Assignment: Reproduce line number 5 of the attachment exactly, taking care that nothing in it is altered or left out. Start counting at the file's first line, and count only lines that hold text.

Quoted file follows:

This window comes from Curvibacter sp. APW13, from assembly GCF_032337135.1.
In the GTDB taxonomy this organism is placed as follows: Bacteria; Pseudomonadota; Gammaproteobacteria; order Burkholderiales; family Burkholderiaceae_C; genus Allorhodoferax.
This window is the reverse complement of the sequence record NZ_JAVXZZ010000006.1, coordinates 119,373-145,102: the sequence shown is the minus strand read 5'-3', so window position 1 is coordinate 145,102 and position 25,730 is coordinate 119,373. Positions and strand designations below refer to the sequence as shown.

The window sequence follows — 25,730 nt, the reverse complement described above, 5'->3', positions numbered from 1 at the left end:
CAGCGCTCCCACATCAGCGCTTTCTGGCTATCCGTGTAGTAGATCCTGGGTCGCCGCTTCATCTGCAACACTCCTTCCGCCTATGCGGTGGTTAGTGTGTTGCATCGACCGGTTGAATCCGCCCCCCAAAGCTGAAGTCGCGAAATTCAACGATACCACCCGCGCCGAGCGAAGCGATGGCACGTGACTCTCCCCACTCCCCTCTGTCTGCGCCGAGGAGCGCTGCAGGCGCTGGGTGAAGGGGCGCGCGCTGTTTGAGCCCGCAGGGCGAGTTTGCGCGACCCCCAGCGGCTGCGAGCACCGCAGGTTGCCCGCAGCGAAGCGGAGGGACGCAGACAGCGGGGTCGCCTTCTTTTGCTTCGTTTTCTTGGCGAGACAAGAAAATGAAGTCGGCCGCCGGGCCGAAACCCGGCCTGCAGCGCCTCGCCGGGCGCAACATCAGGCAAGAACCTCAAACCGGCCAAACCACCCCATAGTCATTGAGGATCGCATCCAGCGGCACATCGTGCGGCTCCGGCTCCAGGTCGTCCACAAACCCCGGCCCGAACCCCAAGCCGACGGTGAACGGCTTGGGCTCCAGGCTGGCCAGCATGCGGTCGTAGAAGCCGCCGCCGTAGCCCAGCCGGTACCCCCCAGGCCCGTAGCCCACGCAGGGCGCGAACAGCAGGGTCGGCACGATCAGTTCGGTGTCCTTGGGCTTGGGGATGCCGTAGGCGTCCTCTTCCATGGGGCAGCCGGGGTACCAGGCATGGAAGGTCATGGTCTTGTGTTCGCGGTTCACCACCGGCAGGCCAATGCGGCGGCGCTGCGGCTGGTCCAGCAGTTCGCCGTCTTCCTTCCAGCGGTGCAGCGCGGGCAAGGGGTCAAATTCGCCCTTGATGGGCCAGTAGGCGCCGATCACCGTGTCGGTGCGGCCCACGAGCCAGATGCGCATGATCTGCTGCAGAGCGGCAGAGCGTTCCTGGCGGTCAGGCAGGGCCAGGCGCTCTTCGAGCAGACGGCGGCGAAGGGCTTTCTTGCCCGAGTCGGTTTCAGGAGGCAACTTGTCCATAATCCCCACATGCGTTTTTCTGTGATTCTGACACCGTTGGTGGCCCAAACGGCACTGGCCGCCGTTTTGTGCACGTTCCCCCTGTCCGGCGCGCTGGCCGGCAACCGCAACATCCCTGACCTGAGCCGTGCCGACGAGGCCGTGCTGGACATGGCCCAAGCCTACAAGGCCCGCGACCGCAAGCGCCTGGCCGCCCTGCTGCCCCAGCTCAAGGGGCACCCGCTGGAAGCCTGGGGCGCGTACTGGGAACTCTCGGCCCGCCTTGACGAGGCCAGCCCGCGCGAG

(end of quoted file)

CAGCGCTCCCACATCAGCGCTTTCTGGCTATCCGTGTAGTAGATCCTGGGTCGCCGCTTCATCTGCAACACTCCTTCCGCCTATGCGGTGGTTAGTGTGTTGCATCGACCGGTTGAATCCGCCCCCCAAAGCTGAAGTCGCGAAATTCAACGATACCACCCGCGCCGAGCGAAGCGATGGCACGTGACTCTCCCCACTCCCCTCTGTCTGCGCCGAGGAGCGCTGCAGGCGCTGGGTGAAGGGGCGCGCGCTGTTTGAGCCCGCAGGGCGAGTTTGCGCGACCCCCAGCGGCTGCGAGCACCGCAGGTTGCCCGCAGCGAAGCGGAGGGACGCAGACAGCGGGGTCGCCTTCTTTTGCTTCGTTTTCTTGGCGAGACAAGAAAATGAAGTCGGCCGCCGGGCCGAAACCCGGCCTGCAGCGCCTCGCCGGGCGCAACATCAGGCAAGAACCTCAAACCGGCCAAACCACCCCATAGTCATTGAGGATCGCATCCAGCGGCACATCGTGCGGCTCCGGCTCCAGGTCGTCCACAAACCCCGGCCCGAACCCCAAGCCGACGGTGAACGGCTTGGGCTCCAGGCTGGCCAGCATGCGGTCGTAGAAGCCGCCGCCGTAGCCCAGCCGGTACCCCCCAGGCCCGTAGCCCACGCAGGGCGCGAACAGCAGGGTCGGCACGATCAGTTCGGTGTCCTTGGGCTTGGGGATGCCGTAGGCGTCCTCTTCCATGGGGCAGCCGGGGTACCAGGCATGGAAGGTCATGGTCTTGTGTTCGCGGTTCACCACCGGCAGGCCAATGCGGCGGCGCTGCGGCTGGTCCAGCAGTTCGCCGTCTTCCTTCCAGCGGTGCAGCGCGGGCAAGGGGTCAAATTCGCCCTTGATGGGCCAGTAGGCGCCGATCACCGTGTCGGTGCGGCCCACGAGCCAGATGCGCATGATCTGCTGCAGAGCGGCAGAGCGTTCCTGGCGGTCAGGCAGGGCCAGGCGCTCTTCGAGCAGACGGCGGCGAAGGGCTTTCTTGCCCGAGTCGGTTTCAGGAGGCAACTTGTCCATAATCCCCACATGCGTTTTTCTGTGATTCTGACACCGTTGGTGGCCCAAACGGCACTGGCCGCCGTTTTGTGCACGTTCCCCCTGTCCGGCGCGCTGGCCGGCAACCGCAACATCCCTGACCTGAGCCGTGCCGACGAGGCCGTGCTGGACATGGCCCAAGCCTACAAGGCCCGCGACCGCAAGCGCCTGGCCGCCCTGCTGCCCCAGCTCAAGGGGCACCCGCTGGAAGCCTGGGGCGCGTACTGGGAACTCTCGGCCCGCCTTGACGAGGCCAGCCCGCGCGAG